There are also other processes to consider in science, such as causal inference. Science does not just describe what exists or what happens in nature, it tries to explain how things happen – what causes what. For example, we may investigate genetic causes of the color of swans, or even the effects of various pigments on the absorption and reflection of various frequencies of light and how they affect the cones in our retinas.

Causal inferences often also require triangulation from multiple independent lines of evidence. Evolution, for example, cannot be established by one line of evidence, but requires many – the fossil record, genetic homology, developmental biology, population genetics, etc.

The Principle of Uniformity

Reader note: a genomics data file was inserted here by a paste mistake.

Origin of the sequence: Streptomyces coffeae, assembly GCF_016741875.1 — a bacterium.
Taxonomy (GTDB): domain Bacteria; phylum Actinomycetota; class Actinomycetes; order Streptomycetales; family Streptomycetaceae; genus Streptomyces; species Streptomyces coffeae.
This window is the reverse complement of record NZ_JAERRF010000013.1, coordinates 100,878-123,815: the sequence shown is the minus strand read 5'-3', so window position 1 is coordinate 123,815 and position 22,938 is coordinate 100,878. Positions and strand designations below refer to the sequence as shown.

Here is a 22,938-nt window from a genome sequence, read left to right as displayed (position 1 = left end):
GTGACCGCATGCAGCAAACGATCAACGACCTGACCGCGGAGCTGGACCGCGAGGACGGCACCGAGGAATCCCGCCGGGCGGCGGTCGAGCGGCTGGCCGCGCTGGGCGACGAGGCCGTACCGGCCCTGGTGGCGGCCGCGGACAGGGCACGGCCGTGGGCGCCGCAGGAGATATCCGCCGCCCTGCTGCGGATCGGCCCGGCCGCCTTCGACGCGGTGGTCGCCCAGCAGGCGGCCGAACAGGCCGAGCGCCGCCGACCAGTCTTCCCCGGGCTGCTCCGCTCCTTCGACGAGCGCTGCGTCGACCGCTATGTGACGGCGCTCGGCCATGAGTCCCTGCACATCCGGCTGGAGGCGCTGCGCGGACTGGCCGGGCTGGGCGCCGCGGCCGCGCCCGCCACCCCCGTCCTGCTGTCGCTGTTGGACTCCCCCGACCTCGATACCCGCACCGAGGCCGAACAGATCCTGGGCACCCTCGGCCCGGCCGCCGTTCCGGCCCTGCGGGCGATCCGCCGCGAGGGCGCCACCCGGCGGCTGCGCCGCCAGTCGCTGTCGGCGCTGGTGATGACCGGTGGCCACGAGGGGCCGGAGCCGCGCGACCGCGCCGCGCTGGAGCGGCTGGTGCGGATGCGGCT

The reasoning employed by Marty’s friend does not seem to take into account the actual nature of scientific conclusions. What they are saying, essentially, is that science does not yield philosophically certain truth – conclusions that must be true. This is correct but irrelevant, since that has never been part of science. Rather science comes up with models of nature and then tests those models. It retains those that are validated, but only for as long as they are validated, while continuing to try to falsify even previously validated ideas. It rejects or modifies falsified ideas. Scientists also try to infer causality in order to develop an increasingly complex abstraction of nature which makes predictions that can be further tested. And all the independent threads of scientific ideas must weave together into one seamless web.